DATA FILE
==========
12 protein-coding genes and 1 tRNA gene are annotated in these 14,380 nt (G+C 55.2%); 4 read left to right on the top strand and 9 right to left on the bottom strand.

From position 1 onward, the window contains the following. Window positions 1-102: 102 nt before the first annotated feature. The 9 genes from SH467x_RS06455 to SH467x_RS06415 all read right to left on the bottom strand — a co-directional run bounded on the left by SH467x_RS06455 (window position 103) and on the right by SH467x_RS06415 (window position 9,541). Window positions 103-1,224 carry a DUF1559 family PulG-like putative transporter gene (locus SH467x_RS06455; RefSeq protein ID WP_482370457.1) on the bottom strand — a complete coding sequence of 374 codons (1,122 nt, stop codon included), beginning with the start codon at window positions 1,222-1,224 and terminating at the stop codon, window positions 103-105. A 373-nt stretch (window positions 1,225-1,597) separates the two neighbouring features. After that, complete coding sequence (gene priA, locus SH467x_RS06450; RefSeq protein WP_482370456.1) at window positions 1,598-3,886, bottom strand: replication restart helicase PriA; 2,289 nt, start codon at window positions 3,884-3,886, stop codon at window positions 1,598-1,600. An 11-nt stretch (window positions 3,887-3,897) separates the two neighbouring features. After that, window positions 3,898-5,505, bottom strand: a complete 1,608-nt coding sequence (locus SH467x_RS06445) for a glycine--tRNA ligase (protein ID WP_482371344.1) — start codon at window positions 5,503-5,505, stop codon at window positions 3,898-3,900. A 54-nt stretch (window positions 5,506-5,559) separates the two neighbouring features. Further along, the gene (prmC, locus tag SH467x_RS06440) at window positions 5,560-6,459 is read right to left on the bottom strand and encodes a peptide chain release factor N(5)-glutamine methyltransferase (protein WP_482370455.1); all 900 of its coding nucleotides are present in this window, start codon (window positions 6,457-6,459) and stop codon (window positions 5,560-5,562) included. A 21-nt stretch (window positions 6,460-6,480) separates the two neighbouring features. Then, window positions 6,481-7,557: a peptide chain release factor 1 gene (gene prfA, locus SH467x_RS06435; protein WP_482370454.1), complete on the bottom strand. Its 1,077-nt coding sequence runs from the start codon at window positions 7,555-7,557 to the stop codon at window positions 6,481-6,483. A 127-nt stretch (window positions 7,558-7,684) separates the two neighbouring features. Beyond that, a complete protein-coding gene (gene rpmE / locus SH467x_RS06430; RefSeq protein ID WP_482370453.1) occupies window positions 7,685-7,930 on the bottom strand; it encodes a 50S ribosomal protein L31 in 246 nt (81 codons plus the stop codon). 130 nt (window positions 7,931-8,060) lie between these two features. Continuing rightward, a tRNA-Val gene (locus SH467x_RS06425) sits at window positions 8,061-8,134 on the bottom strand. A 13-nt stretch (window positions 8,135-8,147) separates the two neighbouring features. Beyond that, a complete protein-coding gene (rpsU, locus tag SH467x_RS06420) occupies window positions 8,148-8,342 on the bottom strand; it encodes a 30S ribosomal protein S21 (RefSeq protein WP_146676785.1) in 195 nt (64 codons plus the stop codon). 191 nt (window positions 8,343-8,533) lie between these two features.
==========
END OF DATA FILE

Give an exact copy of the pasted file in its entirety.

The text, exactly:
12 protein-coding genes and 1 tRNA gene are annotated in these 14,380 nt (G+C 55.2%); 4 read left to right on the top strand and 9 right to left on the bottom strand.

From position 1 onward, the window contains the following. Window positions 1-102: 102 nt before the first annotated feature. The 9 genes from SH467x_RS06455 to SH467x_RS06415 all read right to left on the bottom strand — a co-directional run bounded on the left by SH467x_RS06455 (window position 103) and on the right by SH467x_RS06415 (window position 9,541). Window positions 103-1,224 carry a DUF1559 family PulG-like putative transporter gene (locus SH467x_RS06455; RefSeq protein ID WP_482370457.1) on the bottom strand — a complete coding sequence of 374 codons (1,122 nt, stop codon included), beginning with the start codon at window positions 1,222-1,224 and terminating at the stop codon, window positions 103-105. A 373-nt stretch (window positions 1,225-1,597) separates the two neighbouring features. After that, complete coding sequence (gene priA, locus SH467x_RS06450; RefSeq protein WP_482370456.1) at window positions 1,598-3,886, bottom strand: replication restart helicase PriA; 2,289 nt, start codon at window positions 3,884-3,886, stop codon at window positions 1,598-1,600. An 11-nt stretch (window positions 3,887-3,897) separates the two neighbouring features. After that, window positions 3,898-5,505, bottom strand: a complete 1,608-nt coding sequence (locus SH467x_RS06445) for a glycine--tRNA ligase (protein ID WP_482371344.1) — start codon at window positions 5,503-5,505, stop codon at window positions 3,898-3,900. A 54-nt stretch (window positions 5,506-5,559) separates the two neighbouring features. Further along, the gene (prmC, locus tag SH467x_RS06440) at window positions 5,560-6,459 is read right to left on the bottom strand and encodes a peptide chain release factor N(5)-glutamine methyltransferase (protein WP_482370455.1); all 900 of its coding nucleotides are present in this window, start codon (window positions 6,457-6,459) and stop codon (window positions 5,560-5,562) included. A 21-nt stretch (window positions 6,460-6,480) separates the two neighbouring features. Then, window positions 6,481-7,557: a peptide chain release factor 1 gene (gene prfA, locus SH467x_RS06435; protein WP_482370454.1), complete on the bottom strand. Its 1,077-nt coding sequence runs from the start codon at window positions 7,555-7,557 to the stop codon at window positions 6,481-6,483. A 127-nt stretch (window positions 7,558-7,684) separates the two neighbouring features. Beyond that, a complete protein-coding gene (gene rpmE / locus SH467x_RS06430; RefSeq protein ID WP_482370453.1) occupies window positions 7,685-7,930 on the bottom strand; it encodes a 50S ribosomal protein L31 in 246 nt (81 codons plus the stop codon). 130 nt (window positions 7,931-8,060) lie between these two features. Continuing rightward, a tRNA-Val gene (locus SH467x_RS06425) sits at window positions 8,061-8,134 on the bottom strand. A 13-nt stretch (window positions 8,135-8,147) separates the two neighbouring features. Beyond that, a complete protein-coding gene (rpsU, locus tag SH467x_RS06420) occupies window positions 8,148-8,342 on the bottom strand; it encodes a 30S ribosomal protein S21 (RefSeq protein WP_146676785.1) in 195 nt (64 codons plus the stop codon). 191 nt (window positions 8,343-8,533) lie between these two features.